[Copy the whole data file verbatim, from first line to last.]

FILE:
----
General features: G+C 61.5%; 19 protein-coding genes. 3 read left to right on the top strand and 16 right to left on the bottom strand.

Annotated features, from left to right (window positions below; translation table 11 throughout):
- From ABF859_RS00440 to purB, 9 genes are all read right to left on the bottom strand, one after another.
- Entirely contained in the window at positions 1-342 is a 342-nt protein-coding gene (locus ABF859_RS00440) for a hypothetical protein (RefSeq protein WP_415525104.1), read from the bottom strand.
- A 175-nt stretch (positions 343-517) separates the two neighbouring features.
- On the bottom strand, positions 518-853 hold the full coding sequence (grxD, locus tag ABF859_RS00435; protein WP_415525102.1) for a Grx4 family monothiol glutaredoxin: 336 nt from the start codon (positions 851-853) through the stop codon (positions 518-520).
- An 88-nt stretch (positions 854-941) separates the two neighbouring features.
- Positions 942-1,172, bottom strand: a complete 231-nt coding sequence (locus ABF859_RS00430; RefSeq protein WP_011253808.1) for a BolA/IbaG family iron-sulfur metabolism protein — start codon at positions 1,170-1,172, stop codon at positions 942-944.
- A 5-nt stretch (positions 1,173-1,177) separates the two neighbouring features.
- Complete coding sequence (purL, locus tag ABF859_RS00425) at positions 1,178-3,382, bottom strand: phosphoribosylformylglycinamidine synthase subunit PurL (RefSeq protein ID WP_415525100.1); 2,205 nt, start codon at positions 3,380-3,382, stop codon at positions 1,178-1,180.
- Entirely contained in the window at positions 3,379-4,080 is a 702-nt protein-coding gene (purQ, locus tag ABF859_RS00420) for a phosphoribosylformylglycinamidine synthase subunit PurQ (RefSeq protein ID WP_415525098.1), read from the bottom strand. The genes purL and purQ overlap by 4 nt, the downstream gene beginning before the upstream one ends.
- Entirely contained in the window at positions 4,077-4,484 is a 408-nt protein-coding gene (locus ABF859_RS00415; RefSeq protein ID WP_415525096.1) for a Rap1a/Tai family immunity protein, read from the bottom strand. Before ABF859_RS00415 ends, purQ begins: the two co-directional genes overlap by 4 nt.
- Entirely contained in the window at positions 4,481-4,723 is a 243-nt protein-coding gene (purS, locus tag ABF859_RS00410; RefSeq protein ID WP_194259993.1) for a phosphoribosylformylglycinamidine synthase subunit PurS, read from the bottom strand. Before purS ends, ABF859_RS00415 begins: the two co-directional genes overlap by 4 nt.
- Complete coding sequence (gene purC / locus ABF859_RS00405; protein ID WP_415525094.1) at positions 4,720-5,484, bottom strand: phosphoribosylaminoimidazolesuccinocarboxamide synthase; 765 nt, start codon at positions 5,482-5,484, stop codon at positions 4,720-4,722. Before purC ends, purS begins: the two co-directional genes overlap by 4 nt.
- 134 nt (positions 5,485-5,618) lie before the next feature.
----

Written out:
General features: G+C 61.5%; 19 protein-coding genes. 3 read left to right on the top strand and 16 right to left on the bottom strand.

Annotated features, from left to right (window positions below; translation table 11 throughout):
- From ABF859_RS00440 to purB, 9 genes are all read right to left on the bottom strand, one after another.
- Entirely contained in the window at positions 1-342 is a 342-nt protein-coding gene (locus ABF859_RS00440) for a hypothetical protein (RefSeq protein WP_415525104.1), read from the bottom strand.
- A 175-nt stretch (positions 343-517) separates the two neighbouring features.
- On the bottom strand, positions 518-853 hold the full coding sequence (grxD, locus tag ABF859_RS00435; protein WP_415525102.1) for a Grx4 family monothiol glutaredoxin: 336 nt from the start codon (positions 851-853) through the stop codon (positions 518-520).
- An 88-nt stretch (positions 854-941) separates the two neighbouring features.
- Positions 942-1,172, bottom strand: a complete 231-nt coding sequence (locus ABF859_RS00430; RefSeq protein WP_011253808.1) for a BolA/IbaG family iron-sulfur metabolism protein — start codon at positions 1,170-1,172, stop codon at positions 942-944.
- A 5-nt stretch (positions 1,173-1,177) separates the two neighbouring features.
- Complete coding sequence (purL, locus tag ABF859_RS00425) at positions 1,178-3,382, bottom strand: phosphoribosylformylglycinamidine synthase subunit PurL (RefSeq protein ID WP_415525100.1); 2,205 nt, start codon at positions 3,380-3,382, stop codon at positions 1,178-1,180.
- Entirely contained in the window at positions 3,379-4,080 is a 702-nt protein-coding gene (purQ, locus tag ABF859_RS00420) for a phosphoribosylformylglycinamidine synthase subunit PurQ (RefSeq protein ID WP_415525098.1), read from the bottom strand. The genes purL and purQ overlap by 4 nt, the downstream gene beginning before the upstream one ends.
- Entirely contained in the window at positions 4,077-4,484 is a 408-nt protein-coding gene (locus ABF859_RS00415; RefSeq protein ID WP_415525096.1) for a Rap1a/Tai family immunity protein, read from the bottom strand. Before ABF859_RS00415 ends, purQ begins: the two co-directional genes overlap by 4 nt.
- Entirely contained in the window at positions 4,481-4,723 is a 243-nt protein-coding gene (purS, locus tag ABF859_RS00410; RefSeq protein ID WP_194259993.1) for a phosphoribosylformylglycinamidine synthase subunit PurS, read from the bottom strand. Before purS ends, ABF859_RS00415 begins: the two co-directional genes overlap by 4 nt.
- Complete coding sequence (gene purC / locus ABF859_RS00405; protein ID WP_415525094.1) at positions 4,720-5,484, bottom strand: phosphoribosylaminoimidazolesuccinocarboxamide synthase; 765 nt, start codon at positions 5,482-5,484, stop codon at positions 4,720-4,722. Before purC ends, purS begins: the two co-directional genes overlap by 4 nt.
- 134 nt (positions 5,485-5,618) lie before the next feature.